Does He Think You're Fat?

You're about to find out. AskMen.com just taught your man how to tell you to lose a few pounds

Oh thank goodness. The sage writers of AskMen.com -- a site that culls its literary talent from the very best of hungover frat boys and 40-year-old virgins -- have cottoned on to one of the major issues facing society today: Women getting fat. In his imaginatively titled "Top 10 Subtle Ways to Tell Her She's Getting Fat" slideshow, AskMen.com's relationship correspondent and frequent receiver of violent slaps, Thomas Foley, sets up this endemic problem: Men can't just walk up to their ladies and point to their fat. "Even if it does have the desired effect and she goes on to drop a few pounds," Foley writes. "She’ll never forgive you for pointing it out so bluntly and making her feel like sh*t in the process." Thanks for the newsflash.

Instead, Foley wants men to consider his ten ground-breaking strategies like "buy her clothes that are too small [...] 'Oh,' you might say, 'I thought you were a size 8. Isn’t that what you were last summer?'" Or, "When dishing up meals for the two of you, try giving her smaller-than-usual amounts. By making her ask for more food, you might succeed in shaming her into an acknowledgment of her recent weight gain." Not to worry guys, if the bird-sized portions that you're so lovingly preparing for her leave you famished (what with your big, manly appetite) "you can always go back for more when she’s not looking."

This one really impressed me, because I wouldn't have expected the editors of AskMen.com to be enlightened enough to let men in the kitchen in the first place. Isn't that where the ladyfolk belong when they aren't out perfecting our bodies for man's viewing pleasure? 

There are more tips ("trick her into doing yoga," "playfully grab her love handles"). But you get the idea and my brain is bleeding so I have to stop. Here's the worst part: Foley and co apparently are aware that there is a line that they don't want to cross. In tip #3, he writes: "Every once in a while, we print the odd joke that just doesn’t translate from our editorial meetings, such as the original No. 3 on this list: Sabotage her chair. Although we meant to be facetious in tone, we ended up sounding hateful, and for that we apologize and present you with a new No. 3: Schedule a formal date."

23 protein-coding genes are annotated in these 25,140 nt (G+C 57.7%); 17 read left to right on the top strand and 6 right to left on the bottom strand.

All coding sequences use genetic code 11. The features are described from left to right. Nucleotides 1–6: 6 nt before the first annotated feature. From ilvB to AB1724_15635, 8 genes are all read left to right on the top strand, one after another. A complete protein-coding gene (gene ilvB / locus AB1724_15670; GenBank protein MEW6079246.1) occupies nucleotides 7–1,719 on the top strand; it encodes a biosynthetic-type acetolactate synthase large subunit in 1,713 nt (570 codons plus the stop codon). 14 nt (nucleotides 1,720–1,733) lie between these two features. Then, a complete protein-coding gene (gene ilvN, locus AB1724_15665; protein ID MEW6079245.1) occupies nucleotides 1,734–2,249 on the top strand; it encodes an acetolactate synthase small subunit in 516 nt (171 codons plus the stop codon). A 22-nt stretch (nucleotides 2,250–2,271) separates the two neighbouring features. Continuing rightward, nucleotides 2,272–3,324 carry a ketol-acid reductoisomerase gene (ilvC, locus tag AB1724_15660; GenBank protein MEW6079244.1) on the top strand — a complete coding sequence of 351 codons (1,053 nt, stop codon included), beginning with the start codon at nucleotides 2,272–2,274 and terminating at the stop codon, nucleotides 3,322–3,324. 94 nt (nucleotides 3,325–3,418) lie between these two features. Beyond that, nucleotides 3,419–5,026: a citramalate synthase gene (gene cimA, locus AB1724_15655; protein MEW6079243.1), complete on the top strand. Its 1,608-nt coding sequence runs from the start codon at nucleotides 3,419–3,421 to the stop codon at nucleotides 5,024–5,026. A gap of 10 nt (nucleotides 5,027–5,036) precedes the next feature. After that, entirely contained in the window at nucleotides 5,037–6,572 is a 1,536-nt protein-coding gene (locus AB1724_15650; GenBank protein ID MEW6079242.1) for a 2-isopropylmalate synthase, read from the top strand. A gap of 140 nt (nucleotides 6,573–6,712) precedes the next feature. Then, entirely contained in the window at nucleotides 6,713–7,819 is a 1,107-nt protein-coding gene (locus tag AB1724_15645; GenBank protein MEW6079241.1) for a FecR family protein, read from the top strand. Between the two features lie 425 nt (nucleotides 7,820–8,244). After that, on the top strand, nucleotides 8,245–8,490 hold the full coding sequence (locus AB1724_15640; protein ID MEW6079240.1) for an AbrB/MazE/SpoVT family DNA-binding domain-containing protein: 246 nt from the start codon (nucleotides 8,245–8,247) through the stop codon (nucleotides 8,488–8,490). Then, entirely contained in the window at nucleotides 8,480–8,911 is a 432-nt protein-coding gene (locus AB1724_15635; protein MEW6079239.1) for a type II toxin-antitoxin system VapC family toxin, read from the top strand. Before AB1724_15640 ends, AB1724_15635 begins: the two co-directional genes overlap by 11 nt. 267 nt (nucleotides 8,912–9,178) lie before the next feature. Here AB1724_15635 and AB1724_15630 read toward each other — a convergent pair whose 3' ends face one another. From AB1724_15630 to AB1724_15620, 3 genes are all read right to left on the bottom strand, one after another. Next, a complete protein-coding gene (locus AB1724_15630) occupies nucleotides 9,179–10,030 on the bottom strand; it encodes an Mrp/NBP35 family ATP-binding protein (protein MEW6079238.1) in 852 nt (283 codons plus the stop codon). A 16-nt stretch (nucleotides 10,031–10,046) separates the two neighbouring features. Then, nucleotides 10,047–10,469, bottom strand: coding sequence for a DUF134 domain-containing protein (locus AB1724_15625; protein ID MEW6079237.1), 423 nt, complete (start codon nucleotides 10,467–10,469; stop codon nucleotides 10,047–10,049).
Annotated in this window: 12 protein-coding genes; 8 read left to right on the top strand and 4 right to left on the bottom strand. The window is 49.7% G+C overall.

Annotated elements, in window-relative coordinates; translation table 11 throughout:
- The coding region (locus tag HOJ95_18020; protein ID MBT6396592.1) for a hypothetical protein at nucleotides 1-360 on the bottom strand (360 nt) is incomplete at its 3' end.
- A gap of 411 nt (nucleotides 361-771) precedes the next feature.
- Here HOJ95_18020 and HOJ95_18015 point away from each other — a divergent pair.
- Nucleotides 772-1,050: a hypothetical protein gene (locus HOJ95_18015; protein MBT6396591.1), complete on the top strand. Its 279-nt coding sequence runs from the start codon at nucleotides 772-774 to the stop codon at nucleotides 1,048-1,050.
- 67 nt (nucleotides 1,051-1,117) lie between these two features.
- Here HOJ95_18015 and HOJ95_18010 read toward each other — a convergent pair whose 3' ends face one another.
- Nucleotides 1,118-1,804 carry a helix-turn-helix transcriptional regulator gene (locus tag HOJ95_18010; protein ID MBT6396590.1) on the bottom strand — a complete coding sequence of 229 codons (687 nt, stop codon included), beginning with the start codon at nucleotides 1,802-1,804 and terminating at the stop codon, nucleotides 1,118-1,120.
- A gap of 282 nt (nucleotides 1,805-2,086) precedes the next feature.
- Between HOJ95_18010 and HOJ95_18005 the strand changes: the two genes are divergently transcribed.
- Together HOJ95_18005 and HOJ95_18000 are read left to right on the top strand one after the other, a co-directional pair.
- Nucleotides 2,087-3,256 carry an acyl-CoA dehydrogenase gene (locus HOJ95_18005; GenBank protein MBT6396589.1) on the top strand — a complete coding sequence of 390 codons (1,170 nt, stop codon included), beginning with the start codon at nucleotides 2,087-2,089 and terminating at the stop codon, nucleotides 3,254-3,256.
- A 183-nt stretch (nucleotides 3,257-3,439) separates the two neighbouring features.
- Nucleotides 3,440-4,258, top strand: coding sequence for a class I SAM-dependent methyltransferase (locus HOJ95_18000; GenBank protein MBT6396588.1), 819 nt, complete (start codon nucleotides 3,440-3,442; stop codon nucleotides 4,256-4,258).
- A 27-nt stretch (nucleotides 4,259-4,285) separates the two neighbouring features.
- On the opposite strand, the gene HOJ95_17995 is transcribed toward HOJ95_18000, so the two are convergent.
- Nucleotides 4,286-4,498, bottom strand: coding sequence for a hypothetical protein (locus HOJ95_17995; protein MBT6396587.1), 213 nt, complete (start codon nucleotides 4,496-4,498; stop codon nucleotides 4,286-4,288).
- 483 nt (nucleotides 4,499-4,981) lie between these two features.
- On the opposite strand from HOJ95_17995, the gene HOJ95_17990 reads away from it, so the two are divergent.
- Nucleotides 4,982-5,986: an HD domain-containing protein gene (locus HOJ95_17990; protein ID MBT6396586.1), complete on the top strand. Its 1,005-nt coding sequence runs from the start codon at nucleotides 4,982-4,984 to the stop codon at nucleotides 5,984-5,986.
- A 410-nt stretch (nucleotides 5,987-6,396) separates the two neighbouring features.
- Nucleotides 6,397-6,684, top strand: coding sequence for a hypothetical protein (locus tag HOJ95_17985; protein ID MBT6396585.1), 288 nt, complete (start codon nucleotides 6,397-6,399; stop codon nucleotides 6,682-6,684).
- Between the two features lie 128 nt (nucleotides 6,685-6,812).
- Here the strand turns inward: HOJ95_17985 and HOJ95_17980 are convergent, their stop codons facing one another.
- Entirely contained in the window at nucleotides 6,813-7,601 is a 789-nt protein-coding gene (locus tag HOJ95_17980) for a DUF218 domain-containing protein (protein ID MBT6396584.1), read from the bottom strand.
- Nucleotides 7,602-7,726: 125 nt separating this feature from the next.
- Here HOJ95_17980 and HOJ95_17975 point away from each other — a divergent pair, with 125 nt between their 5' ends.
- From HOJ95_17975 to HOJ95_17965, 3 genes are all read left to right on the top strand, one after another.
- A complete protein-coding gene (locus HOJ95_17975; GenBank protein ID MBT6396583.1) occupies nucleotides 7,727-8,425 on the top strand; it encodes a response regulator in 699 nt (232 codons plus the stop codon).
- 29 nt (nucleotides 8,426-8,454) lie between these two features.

Okay. Just so we're clear: The line is drawn at physical harm. Sabotaging your lady's chair so it breaks underneath her is "hateful." But lying, shaming, and guilt-tripping your girlfriend into a crash diet are all well-intentioned acts of love. Plus Foley is just being "facetious," sheesh. Can't anyone take a (completely heinous) joke?  

Well, when the punchlines depend on degrading and objectifying over half the population, sorry, I guess I can't. I could get in to all of the holes in Foley's logic -- that a woman's waist size isn't the relationship dealbreaker he thinks it is, that women aren't stupid enough to fall for half of the tricks up his sweaty little sleeve, and that, as plenty of online dating sites confirm, men are actually attracted to women of all sizes -- but honestly, y'all are smart enough. You don't need my help. But, I will state for the record, that flipping the gender pronouns around wouldn't make this okay -- I'd never support a woman being so cruel about her man's weight gain. Foley just takes the (presumably phallic-shaped) cake because he's killing two birds (women and fat people) with one giant discrimination stone. 

I do take comfort in the fact that as of this typing, 84 percent of AskMen.com readers voted that reading Foley's article made them "furious," while only two percent felt that it "made them a better man." The results may be skewed by women clicking through from other critiques on sites like About-Face, but I'm willing to bet that a good number of actual men (read: any decent human being) were infuriated by the piece as well. As for those two percent and the almost 6,000 people who liked this on facebook? They can go sit on those sabotaged chairs.

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